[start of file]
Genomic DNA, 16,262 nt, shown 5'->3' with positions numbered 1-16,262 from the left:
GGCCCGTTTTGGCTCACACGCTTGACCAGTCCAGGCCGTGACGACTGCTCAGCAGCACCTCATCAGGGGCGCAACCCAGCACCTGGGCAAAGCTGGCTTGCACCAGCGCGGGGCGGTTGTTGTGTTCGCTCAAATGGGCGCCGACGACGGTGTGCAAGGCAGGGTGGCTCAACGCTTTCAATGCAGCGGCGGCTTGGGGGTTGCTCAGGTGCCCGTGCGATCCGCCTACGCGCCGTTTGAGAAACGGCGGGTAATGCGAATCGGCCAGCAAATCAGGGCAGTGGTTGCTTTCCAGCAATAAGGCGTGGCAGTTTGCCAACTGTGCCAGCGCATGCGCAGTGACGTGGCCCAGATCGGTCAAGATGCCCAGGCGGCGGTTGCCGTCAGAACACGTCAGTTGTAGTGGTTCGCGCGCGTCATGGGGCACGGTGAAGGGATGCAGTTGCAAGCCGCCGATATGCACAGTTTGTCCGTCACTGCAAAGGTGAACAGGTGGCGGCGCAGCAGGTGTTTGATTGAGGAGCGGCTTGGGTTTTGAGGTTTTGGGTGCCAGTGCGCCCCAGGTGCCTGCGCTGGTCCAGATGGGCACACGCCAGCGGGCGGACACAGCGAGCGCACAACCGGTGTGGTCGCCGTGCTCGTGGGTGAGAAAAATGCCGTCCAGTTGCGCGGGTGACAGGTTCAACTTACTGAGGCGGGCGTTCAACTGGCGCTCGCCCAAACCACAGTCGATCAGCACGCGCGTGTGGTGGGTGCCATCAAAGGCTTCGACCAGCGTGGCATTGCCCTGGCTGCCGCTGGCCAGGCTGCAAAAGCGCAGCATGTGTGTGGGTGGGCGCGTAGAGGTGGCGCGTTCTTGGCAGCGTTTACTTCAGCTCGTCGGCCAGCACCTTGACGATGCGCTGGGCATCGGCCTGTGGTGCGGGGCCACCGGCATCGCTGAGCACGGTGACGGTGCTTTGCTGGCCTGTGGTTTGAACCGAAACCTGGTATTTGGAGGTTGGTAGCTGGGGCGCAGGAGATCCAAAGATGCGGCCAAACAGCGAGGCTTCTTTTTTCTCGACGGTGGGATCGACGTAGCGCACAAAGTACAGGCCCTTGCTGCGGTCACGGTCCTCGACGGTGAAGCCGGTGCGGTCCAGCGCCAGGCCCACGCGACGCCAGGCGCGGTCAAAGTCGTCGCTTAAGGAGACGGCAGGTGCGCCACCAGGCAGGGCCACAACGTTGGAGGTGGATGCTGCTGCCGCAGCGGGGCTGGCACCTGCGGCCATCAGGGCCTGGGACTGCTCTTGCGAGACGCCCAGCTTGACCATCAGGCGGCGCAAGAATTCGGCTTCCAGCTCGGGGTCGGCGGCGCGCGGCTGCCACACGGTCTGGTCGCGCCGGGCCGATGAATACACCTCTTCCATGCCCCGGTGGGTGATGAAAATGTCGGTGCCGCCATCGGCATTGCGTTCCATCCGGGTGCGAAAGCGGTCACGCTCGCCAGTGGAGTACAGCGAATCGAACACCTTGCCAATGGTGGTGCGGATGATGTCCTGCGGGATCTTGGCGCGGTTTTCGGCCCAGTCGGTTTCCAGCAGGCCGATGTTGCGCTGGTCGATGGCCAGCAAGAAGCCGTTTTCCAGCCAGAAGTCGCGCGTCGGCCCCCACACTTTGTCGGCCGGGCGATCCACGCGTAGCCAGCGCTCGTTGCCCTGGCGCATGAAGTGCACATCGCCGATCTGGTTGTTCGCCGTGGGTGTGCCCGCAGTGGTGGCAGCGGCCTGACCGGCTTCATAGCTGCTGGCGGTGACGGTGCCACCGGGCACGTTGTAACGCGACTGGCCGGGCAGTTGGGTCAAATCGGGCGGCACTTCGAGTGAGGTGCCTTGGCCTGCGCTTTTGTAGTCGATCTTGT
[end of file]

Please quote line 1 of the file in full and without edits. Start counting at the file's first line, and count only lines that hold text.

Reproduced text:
Genomic DNA, 16,262 nt, shown 5'->3' with positions numbered 1-16,262 from the left: